Why EU has imposed a fine of $402 million on Instagram

Privacy regulators of the European Union have imposed another $402 million fine on the Meta-owned photo-sharing platform — Instagram. The regulator brought forward complaints related to how the social media platform handles children’s data and the penalty was imposed for allegedly breaching the EU’s General Data Protection Regulation (GDPR). The amount of fine was first disclosed by a Politico report, however, no other details were mentioned in it. According to a report by The Verge, Ireland’s Data Protection Commission’s (DPC) spokesperson, Caolmhe McGuire has said that “full details of the decision will publish next week.”
Why IDC imposed a fine on Instagram
The DPC investigation reportedly started two years ago and focused on two ways in which the company has allegedly breached GDPR rules. Firstly, the regulator accused Instagram allowed young users, aged between 13-17, to set up business accounts on the platform, which made their contact information publicly available. Moreover, sometimes users switch to business accounts to get access to more engagement analytics. Secondly, Instagram was also accused of switching the accounts of some young users to the public by default.

Meanwhile, this is the third and the biggest fine amount DPC has imposed on Meta. Previously, the regulator imposed a fine of $267 million on the social media giant due to WhatsApp’s method of data collection from EU citizens. DPC was not satisfied with the way the Meta-owned instant messaging platform collected data from the EU citizens and especially the way it shared the data back with Meta. EU ordered WhatsApp to change its privacy policy.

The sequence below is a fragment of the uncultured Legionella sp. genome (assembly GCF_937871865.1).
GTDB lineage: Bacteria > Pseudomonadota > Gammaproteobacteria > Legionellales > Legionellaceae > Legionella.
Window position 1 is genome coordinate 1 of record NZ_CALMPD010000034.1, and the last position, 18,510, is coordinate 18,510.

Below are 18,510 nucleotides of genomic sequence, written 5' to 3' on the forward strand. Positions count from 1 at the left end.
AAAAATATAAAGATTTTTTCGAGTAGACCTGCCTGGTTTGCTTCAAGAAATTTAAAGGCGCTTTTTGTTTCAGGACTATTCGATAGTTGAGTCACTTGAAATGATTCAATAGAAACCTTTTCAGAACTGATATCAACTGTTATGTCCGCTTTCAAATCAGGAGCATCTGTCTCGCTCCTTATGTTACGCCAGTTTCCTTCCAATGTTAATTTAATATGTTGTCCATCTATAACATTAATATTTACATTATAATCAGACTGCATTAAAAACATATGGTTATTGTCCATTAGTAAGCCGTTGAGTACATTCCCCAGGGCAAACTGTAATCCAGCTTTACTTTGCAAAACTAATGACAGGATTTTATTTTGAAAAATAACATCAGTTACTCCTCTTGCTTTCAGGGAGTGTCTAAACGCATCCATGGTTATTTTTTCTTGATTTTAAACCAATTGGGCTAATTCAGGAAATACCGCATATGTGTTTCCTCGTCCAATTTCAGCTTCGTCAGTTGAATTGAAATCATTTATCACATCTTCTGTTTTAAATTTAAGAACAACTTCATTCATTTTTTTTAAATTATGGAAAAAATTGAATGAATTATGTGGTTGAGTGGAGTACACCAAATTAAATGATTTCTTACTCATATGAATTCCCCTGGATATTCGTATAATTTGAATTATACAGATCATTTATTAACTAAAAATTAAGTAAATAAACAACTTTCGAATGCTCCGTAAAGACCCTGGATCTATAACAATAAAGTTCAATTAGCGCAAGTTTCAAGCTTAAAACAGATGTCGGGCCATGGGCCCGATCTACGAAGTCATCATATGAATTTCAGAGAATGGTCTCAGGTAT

Apart from this, the EU also imposed a relatively smaller fine of about $18.6 million for record-keeping issues regarding security breaches. DPC is also investigating several other big tech companies and some of them involve Meta’s data collection practices.
How Meta has reacted to the fine
The company updated the public-by-default setting more than a year ago and “anyone under 18 automatically has their account set to private when they join Instagram,” Meta said in a statement to Politico. The social media giant has also explained Instagram chooses this setting for teen users so that “only people they know can see what they post, and adults can’t message teens who don’t follow them.”

Another Associated Press report claims that Meta has disagreed with how this fine was calculated and the company intends to appeal the order. Meta (especially Instagram) and its way of handling the online experience of the young users has been under a lot of scrutiny and criticism in the last few years. Frances Haugen’s testimony about Instagram’s effect on mental health also had a vital part in bringing the company under scanners.
Meanwhile, Instagram has also constantly tried to add more products for the young users, which has also been met with huge backlash. Last year, Instagram head Adam Mosseri also argued in favour of the company’s work by saying, “I have to believe parents would prefer the option for their children to use an age-appropriate version of Instagram — that gives them oversight — than the alternative.” Moreover, he has also promised to work with the regulators to make that happen, and Meta said that the company also has cooperated with the DPC’s recent investigation.

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